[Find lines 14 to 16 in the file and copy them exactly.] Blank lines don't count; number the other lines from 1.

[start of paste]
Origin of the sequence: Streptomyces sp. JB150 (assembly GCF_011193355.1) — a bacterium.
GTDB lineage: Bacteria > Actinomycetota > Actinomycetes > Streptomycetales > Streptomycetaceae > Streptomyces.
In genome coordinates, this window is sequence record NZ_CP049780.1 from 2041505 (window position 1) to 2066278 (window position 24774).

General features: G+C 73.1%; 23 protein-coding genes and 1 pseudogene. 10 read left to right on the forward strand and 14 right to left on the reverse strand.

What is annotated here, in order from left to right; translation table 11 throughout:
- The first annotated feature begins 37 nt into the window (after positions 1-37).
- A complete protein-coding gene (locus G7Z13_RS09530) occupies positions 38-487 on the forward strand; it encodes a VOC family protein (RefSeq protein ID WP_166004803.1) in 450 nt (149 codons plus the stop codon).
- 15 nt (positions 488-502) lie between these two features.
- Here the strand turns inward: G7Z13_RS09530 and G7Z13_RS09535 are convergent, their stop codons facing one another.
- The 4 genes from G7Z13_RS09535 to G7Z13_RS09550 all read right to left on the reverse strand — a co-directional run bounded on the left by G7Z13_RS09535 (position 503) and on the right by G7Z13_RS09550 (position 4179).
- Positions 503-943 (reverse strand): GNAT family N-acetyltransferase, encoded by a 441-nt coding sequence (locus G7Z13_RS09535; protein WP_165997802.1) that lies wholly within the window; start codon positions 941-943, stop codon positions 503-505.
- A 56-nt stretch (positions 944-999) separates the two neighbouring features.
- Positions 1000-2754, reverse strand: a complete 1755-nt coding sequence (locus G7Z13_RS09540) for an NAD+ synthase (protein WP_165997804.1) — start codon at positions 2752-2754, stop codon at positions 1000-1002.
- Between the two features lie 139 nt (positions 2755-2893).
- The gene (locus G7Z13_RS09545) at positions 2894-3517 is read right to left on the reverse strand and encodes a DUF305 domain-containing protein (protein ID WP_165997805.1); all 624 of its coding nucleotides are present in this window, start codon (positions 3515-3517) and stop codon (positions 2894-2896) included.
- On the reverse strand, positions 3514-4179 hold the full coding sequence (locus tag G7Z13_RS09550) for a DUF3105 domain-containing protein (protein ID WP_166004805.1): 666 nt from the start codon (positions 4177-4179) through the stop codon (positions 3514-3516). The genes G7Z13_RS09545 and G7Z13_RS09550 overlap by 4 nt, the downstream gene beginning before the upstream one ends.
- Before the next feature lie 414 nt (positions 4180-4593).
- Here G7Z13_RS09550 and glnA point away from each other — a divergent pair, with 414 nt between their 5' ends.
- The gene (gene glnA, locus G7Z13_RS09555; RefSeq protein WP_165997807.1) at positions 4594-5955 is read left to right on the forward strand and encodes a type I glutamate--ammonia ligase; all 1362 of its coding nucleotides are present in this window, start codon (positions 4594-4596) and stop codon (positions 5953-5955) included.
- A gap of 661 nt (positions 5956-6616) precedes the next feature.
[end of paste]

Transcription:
- Between the two features lie 139 nt (positions 2755-2893).
- The gene (locus G7Z13_RS09545) at positions 2894-3517 is read right to left on the reverse strand and encodes a DUF305 domain-containing protein (protein ID WP_165997805.1); all 624 of its coding nucleotides are present in this window, start codon (positions 3515-3517) and stop codon (positions 2894-2896) included.
- On the reverse strand, positions 3514-4179 hold the full coding sequence (locus tag G7Z13_RS09550) for a DUF3105 domain-containing protein (protein ID WP_166004805.1): 666 nt from the start codon (positions 4177-4179) through the stop codon (positions 3514-3516). The genes G7Z13_RS09545 and G7Z13_RS09550 overlap by 4 nt, the downstream gene beginning before the upstream one ends.